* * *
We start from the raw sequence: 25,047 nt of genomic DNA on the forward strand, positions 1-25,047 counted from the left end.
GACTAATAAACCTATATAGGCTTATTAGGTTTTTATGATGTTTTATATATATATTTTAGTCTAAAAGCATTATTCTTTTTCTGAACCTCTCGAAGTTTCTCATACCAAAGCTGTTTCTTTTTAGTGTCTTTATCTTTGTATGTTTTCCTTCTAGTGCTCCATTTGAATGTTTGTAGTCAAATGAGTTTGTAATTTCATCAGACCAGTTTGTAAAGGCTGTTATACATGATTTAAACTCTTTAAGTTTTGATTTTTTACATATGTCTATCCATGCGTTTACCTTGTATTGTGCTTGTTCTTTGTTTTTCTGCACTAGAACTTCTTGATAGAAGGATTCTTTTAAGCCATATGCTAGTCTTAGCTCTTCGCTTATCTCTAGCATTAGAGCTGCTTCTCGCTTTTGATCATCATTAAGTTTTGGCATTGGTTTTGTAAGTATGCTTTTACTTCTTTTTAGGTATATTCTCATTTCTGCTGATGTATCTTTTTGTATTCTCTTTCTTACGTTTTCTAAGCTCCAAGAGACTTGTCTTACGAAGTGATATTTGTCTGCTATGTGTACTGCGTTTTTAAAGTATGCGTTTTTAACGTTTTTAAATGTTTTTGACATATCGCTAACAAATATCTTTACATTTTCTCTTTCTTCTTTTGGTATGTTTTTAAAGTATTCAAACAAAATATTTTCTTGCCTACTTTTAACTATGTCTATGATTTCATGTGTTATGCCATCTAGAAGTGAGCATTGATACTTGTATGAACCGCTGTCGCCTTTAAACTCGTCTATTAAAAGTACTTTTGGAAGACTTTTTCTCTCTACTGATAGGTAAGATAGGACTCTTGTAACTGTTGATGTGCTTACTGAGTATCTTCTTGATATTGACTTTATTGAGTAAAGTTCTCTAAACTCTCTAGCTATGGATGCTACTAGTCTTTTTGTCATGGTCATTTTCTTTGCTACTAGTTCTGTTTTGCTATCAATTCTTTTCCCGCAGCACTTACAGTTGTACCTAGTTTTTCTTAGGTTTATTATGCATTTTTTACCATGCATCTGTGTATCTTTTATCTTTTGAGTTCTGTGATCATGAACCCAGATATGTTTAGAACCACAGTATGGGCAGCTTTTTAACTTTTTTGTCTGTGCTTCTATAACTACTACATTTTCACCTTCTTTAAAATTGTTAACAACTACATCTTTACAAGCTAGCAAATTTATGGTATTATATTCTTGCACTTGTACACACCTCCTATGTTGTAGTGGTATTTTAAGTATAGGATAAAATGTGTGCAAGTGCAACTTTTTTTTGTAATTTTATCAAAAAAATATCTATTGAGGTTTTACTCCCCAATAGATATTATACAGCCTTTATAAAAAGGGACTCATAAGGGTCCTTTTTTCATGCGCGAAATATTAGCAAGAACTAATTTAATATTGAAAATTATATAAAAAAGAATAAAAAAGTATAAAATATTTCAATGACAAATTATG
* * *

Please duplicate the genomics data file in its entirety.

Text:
We start from the raw sequence: 25,047 nt of genomic DNA on the forward strand, positions 1-25,047 counted from the left end.
GACTAATAAACCTATATAGGCTTATTAGGTTTTTATGATGTTTTATATATATATTTTAGTCTAAAAGCATTATTCTTTTTCTGAACCTCTCGAAGTTTCTCATACCAAAGCTGTTTCTTTTTAGTGTCTTTATCTTTGTATGTTTTCCTTCTAGTGCTCCATTTGAATGTTTGTAGTCAAATGAGTTTGTAATTTCATCAGACCAGTTTGTAAAGGCTGTTATACATGATTTAAACTCTTTAAGTTTTGATTTTTTACATATGTCTATCCATGCGTTTACCTTGTATTGTGCTTGTTCTTTGTTTTTCTGCACTAGAACTTCTTGATAGAAGGATTCTTTTAAGCCATATGCTAGTCTTAGCTCTTCGCTTATCTCTAGCATTAGAGCTGCTTCTCGCTTTTGATCATCATTAAGTTTTGGCATTGGTTTTGTAAGTATGCTTTTACTTCTTTTTAGGTATATTCTCATTTCTGCTGATGTATCTTTTTGTATTCTCTTTCTTACGTTTTCTAAGCTCCAAGAGACTTGTCTTACGAAGTGATATTTGTCTGCTATGTGTACTGCGTTTTTAAAGTATGCGTTTTTAACGTTTTTAAATGTTTTTGACATATCGCTAACAAATATCTTTACATTTTCTCTTTCTTCTTTTGGTATGTTTTTAAAGTATTCAAACAAAATATTTTCTTGCCTACTTTTAACTATGTCTATGATTTCATGTGTTATGCCATCTAGAAGTGAGCATTGATACTTGTATGAACCGCTGTCGCCTTTAAACTCGTCTATTAAAAGTACTTTTGGAAGACTTTTTCTCTCTACTGATAGGTAAGATAGGACTCTTGTAACTGTTGATGTGCTTACTGAGTATCTTCTTGATATTGACTTTATTGAGTAAAGTTCTCTAAACTCTCTAGCTATGGATGCTACTAGTCTTTTTGTCATGGTCATTTTCTTTGCTACTAGTTCTGTTTTGCTATCAATTCTTTTCCCGCAGCACTTACAGTTGTACCTAGTTTTTCTTAGGTTTATTATGCATTTTTTACCATGCATCTGTGTATCTTTTATCTTTTGAGTTCTGTGATCATGAACCCAGATATGTTTAGAACCACAGTATGGGCAGCTTTTTAACTTTTTTGTCTGTGCTTCTATAACTACTACATTTTCACCTTCTTTAAAATTGTTAACAACTACATCTTTACAAGCTAGCAAATTTATGGTATTATATTCTTGCACTTGTACACACCTCCTATGTTGTAGTGGTATTTTAAGTATAGGATAAAATGTGTGCAAGTGCAACTTTTTTTTGTAATTTTATCAAAAAAATATCTATTGAGGTTTTACTCCCCAATAGATATTATACAGCCTTTATAAAAAGGGACTCATAAGGGTCCTTTTTTCATGCGCGAAATATTAGCAAGAACTAATTTAATATTGAAAATTATATAAAAAAGAATAAAAAAGTATAAAATATTTCAATGACAAATTATG